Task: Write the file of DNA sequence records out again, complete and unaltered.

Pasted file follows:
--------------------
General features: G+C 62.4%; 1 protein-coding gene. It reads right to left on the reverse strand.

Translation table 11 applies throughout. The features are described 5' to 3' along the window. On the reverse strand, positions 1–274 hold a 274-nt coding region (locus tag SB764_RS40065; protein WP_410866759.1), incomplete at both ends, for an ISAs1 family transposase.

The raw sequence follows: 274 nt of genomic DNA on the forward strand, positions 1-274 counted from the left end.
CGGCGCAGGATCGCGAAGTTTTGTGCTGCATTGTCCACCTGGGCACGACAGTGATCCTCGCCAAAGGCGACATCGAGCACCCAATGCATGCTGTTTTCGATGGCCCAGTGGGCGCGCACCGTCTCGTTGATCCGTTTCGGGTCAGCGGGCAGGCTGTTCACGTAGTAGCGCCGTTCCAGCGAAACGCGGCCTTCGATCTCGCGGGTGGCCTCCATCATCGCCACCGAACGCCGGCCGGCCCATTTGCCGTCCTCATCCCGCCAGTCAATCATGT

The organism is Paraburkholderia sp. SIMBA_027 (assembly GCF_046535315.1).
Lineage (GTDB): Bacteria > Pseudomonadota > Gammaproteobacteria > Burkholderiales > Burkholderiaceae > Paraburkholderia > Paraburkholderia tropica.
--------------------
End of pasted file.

General features: G+C 62.4%; 1 protein-coding gene. It reads right to left on the reverse strand.

Translation table 11 applies throughout. The features are described 5' to 3' along the window. On the reverse strand, positions 1–274 hold a 274-nt coding region (locus tag SB764_RS40065; protein WP_410866759.1), incomplete at both ends, for an ISAs1 family transposase.

The raw sequence follows: 274 nt of genomic DNA on the forward strand, positions 1-274 counted from the left end.
CGGCGCAGGATCGCGAAGTTTTGTGCTGCATTGTCCACCTGGGCACGACAGTGATCCTCGCCAAAGGCGACATCGAGCACCCAATGCATGCTGTTTTCGATGGCCCAGTGGGCGCGCACCGTCTCGTTGATCCGTTTCGGGTCAGCGGGCAGGCTGTTCACGTAGTAGCGCCGTTCCAGCGAAACGCGGCCTTCGATCTCGCGGGTGGCCTCCATCATCGCCACCGAACGCCGGCCGGCCCATTTGCCGTCCTCATCCCGCCAGTCAATCATGT

The organism is Paraburkholderia sp. SIMBA_027 (assembly GCF_046535315.1).
Lineage (GTDB): Bacteria > Pseudomonadota > Gammaproteobacteria > Burkholderiales > Burkholderiaceae > Paraburkholderia > Paraburkholderia tropica.